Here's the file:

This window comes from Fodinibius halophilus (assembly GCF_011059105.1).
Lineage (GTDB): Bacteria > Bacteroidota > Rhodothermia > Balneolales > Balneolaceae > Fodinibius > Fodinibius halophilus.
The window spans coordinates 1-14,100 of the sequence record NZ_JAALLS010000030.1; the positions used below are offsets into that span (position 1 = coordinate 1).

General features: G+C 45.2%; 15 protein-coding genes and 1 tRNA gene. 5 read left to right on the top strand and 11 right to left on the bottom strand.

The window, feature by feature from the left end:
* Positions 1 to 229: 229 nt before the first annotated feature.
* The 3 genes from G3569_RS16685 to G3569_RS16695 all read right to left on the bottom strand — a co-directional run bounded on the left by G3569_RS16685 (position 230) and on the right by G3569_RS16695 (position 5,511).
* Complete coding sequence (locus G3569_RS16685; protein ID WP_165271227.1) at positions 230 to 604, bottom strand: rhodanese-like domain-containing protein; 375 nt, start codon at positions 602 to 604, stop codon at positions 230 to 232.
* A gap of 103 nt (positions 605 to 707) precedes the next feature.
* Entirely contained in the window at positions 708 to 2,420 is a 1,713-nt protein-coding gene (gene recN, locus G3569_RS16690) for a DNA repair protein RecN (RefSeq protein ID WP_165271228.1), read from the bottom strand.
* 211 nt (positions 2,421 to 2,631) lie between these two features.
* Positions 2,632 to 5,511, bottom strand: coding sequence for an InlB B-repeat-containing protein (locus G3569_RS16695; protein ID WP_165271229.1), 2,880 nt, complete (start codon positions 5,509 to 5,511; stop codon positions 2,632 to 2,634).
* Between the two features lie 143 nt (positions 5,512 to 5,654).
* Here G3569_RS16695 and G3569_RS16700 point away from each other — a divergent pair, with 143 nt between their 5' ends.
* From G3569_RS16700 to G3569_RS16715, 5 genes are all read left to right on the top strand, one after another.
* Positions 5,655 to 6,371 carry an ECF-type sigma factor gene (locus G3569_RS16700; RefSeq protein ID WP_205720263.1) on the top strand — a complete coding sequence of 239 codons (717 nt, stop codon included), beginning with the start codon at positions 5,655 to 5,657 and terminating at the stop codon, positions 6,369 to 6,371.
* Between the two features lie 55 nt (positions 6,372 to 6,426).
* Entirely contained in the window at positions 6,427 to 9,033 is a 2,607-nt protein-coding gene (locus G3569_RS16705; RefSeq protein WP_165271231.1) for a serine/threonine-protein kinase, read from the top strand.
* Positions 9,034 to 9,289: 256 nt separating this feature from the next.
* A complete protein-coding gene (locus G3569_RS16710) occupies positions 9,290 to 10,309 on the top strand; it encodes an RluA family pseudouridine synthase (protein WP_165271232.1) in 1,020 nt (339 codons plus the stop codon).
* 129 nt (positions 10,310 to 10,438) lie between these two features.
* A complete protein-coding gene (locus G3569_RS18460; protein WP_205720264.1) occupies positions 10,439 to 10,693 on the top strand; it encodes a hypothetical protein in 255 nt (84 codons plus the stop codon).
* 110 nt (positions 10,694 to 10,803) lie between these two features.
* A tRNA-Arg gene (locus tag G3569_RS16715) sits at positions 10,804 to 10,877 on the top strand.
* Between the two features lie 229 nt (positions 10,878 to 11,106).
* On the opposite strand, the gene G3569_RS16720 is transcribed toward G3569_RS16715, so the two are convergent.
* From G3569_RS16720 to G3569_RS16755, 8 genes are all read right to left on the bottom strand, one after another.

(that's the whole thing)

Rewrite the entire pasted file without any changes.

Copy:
This window comes from Fodinibius halophilus (assembly GCF_011059105.1).
Lineage (GTDB): Bacteria > Bacteroidota > Rhodothermia > Balneolales > Balneolaceae > Fodinibius > Fodinibius halophilus.
The window spans coordinates 1-14,100 of the sequence record NZ_JAALLS010000030.1; the positions used below are offsets into that span (position 1 = coordinate 1).

General features: G+C 45.2%; 15 protein-coding genes and 1 tRNA gene. 5 read left to right on the top strand and 11 right to left on the bottom strand.

The window, feature by feature from the left end:
* Positions 1 to 229: 229 nt before the first annotated feature.
* The 3 genes from G3569_RS16685 to G3569_RS16695 all read right to left on the bottom strand — a co-directional run bounded on the left by G3569_RS16685 (position 230) and on the right by G3569_RS16695 (position 5,511).
* Complete coding sequence (locus G3569_RS16685; protein ID WP_165271227.1) at positions 230 to 604, bottom strand: rhodanese-like domain-containing protein; 375 nt, start codon at positions 602 to 604, stop codon at positions 230 to 232.
* A gap of 103 nt (positions 605 to 707) precedes the next feature.
* Entirely contained in the window at positions 708 to 2,420 is a 1,713-nt protein-coding gene (gene recN, locus G3569_RS16690) for a DNA repair protein RecN (RefSeq protein ID WP_165271228.1), read from the bottom strand.
* 211 nt (positions 2,421 to 2,631) lie between these two features.
* Positions 2,632 to 5,511, bottom strand: coding sequence for an InlB B-repeat-containing protein (locus G3569_RS16695; protein ID WP_165271229.1), 2,880 nt, complete (start codon positions 5,509 to 5,511; stop codon positions 2,632 to 2,634).
* Between the two features lie 143 nt (positions 5,512 to 5,654).
* Here G3569_RS16695 and G3569_RS16700 point away from each other — a divergent pair, with 143 nt between their 5' ends.
* From G3569_RS16700 to G3569_RS16715, 5 genes are all read left to right on the top strand, one after another.
* Positions 5,655 to 6,371 carry an ECF-type sigma factor gene (locus G3569_RS16700; RefSeq protein ID WP_205720263.1) on the top strand — a complete coding sequence of 239 codons (717 nt, stop codon included), beginning with the start codon at positions 5,655 to 5,657 and terminating at the stop codon, positions 6,369 to 6,371.
* Between the two features lie 55 nt (positions 6,372 to 6,426).
* Entirely contained in the window at positions 6,427 to 9,033 is a 2,607-nt protein-coding gene (locus G3569_RS16705; RefSeq protein WP_165271231.1) for a serine/threonine-protein kinase, read from the top strand.
* Positions 9,034 to 9,289: 256 nt separating this feature from the next.
* A complete protein-coding gene (locus G3569_RS16710) occupies positions 9,290 to 10,309 on the top strand; it encodes an RluA family pseudouridine synthase (protein WP_165271232.1) in 1,020 nt (339 codons plus the stop codon).
* 129 nt (positions 10,310 to 10,438) lie between these two features.
* A complete protein-coding gene (locus G3569_RS18460; protein WP_205720264.1) occupies positions 10,439 to 10,693 on the top strand; it encodes a hypothetical protein in 255 nt (84 codons plus the stop codon).
* 110 nt (positions 10,694 to 10,803) lie between these two features.
* A tRNA-Arg gene (locus tag G3569_RS16715) sits at positions 10,804 to 10,877 on the top strand.
* Between the two features lie 229 nt (positions 10,878 to 11,106).
* On the opposite strand, the gene G3569_RS16720 is transcribed toward G3569_RS16715, so the two are convergent.
* From G3569_RS16720 to G3569_RS16755, 8 genes are all read right to left on the bottom strand, one after another.